Back to computers. Keep in mind, these are not your typical Dell or Apple computers. As I just learned at a conference on May 4, the most powerful computers can execute more than 1,000,000 trades in one second. Multiply that by the numbers of firms using them and the amount of capital at their disposal. It gets kind of scary! And when the specialists on the NYSE stepped away to try and slow the action down, mayhem broke out.

The reason you saw stocks trading at pennies or ridiculous amounts below their recent prices was because as bids dried up and the NYSE folks took a pause, computers searched for other bids to sell into, even if they were placeholder bids at a penny or a few dollars. In short, the system was totally broken for 20 minutes.

While it’s easy to blame all parties involved, and I watched the NYSE blame the NASDAQ and vice versa, I really think the computers got out of hand, just like they did in 1987, 1997, 1998 and 2008. Events the programmers assign a minute chance of occurring in 1000 years continue to happen with regularity. And computers are only as good as those programming them.

Since that day, Congress and the SEC have done a great job demanding explanation and assuring people that they will get to the bottom of the incident. To date, there has been little uncovered because it all happened in the norm of trading and there were no mistakes as far as I can see. Everyone is screaming for more circuit breakers to be added in order to stem the tide automatically when this happens again. I have mixed feelings when it comes to artificially manipulating the market. It makes sense from a populist point of view, but it has never been proven to do anything other than in the really short-term. Water finds its own level regardless of what you put in its way and all this does is put off the inevitable.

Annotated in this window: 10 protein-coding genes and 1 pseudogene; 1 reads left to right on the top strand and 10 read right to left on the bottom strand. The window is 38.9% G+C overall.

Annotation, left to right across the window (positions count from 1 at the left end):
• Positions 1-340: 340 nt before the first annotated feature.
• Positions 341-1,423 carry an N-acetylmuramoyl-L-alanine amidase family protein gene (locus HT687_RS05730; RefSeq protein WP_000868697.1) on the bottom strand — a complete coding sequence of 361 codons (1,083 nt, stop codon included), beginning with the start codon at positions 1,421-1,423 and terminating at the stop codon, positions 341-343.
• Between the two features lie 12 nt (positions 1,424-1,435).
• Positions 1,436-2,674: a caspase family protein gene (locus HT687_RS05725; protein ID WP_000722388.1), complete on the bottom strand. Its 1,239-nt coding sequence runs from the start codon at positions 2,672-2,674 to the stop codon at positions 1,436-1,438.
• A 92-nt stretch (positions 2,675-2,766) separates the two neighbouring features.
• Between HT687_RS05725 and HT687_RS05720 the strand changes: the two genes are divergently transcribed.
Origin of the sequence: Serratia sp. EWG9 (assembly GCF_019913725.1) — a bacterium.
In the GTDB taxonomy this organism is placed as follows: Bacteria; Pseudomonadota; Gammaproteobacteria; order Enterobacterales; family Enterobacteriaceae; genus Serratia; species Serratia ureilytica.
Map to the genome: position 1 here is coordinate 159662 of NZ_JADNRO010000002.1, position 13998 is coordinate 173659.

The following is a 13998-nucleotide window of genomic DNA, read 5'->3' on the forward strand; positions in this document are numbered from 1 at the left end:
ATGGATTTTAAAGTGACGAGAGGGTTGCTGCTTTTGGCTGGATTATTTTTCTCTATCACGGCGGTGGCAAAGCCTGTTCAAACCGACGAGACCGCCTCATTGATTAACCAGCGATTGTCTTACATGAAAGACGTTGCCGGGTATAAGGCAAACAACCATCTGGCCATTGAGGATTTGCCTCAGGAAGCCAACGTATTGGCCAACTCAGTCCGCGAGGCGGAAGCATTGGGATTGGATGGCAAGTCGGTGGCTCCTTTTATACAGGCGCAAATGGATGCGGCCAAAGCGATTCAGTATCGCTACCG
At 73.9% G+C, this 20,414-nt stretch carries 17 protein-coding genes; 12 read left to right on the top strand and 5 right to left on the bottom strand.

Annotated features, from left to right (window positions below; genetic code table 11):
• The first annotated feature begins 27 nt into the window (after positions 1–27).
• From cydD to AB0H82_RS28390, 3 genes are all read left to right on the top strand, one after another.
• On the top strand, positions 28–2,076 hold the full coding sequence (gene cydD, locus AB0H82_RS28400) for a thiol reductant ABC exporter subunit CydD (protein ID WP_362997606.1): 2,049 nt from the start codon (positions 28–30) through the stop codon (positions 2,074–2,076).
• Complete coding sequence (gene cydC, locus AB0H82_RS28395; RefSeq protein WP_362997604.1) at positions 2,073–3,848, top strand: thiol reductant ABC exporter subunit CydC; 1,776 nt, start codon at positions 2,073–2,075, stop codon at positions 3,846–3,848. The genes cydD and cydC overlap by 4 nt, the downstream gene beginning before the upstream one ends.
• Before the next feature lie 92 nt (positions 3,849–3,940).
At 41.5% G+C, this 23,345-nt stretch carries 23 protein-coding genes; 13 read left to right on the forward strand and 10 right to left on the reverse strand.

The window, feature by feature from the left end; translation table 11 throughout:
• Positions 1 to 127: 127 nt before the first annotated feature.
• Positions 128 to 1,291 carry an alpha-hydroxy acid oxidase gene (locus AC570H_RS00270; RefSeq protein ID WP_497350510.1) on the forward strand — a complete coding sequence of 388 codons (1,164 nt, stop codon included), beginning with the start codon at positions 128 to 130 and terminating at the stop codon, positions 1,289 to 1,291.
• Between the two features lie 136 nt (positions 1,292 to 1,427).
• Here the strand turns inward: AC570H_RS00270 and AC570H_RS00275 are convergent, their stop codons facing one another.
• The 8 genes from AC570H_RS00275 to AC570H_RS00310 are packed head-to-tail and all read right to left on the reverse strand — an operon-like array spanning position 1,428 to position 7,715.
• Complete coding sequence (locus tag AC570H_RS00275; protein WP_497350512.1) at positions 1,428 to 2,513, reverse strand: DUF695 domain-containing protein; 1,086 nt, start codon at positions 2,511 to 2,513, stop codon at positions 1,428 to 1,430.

The problem I see is that you have a purely electronic market at the NASDAQ and a hybrid market at the NYSE. They are fiercely competitive and love to blame each other rather than work with each other. I would put them in a room with a mediator and not them leave until they agree on a compromise. My ignorant two cents is that when volatility really expands, I would rather have humans involved to try and keep a fair and orderly market moving than letting the computer run amuck. That may mean slowing down computer driven trading during extreme movements but not eliminating it. The tighter and tougher regulation there is, the more likely that business will move to a foreign market where conditions are more favorable. And that will cause liquidity, the prime source of market fuel, to disappear.

If you are interested, I will be interviewed on WTNH this Saturday, May 22, at 7:35am. Additionally, I will be on CNBC’s Squawk Box, today (May 21) at 9:40 a.m. as well as this Thursday, May 27 at 6:10 a.m.

Please feel free to email me with any questions or comments at Paul@investfortomorrow.com.

Until next time…

Paul Schatz

Heritage Capital LLC
http://www.InvestForTomorrow.com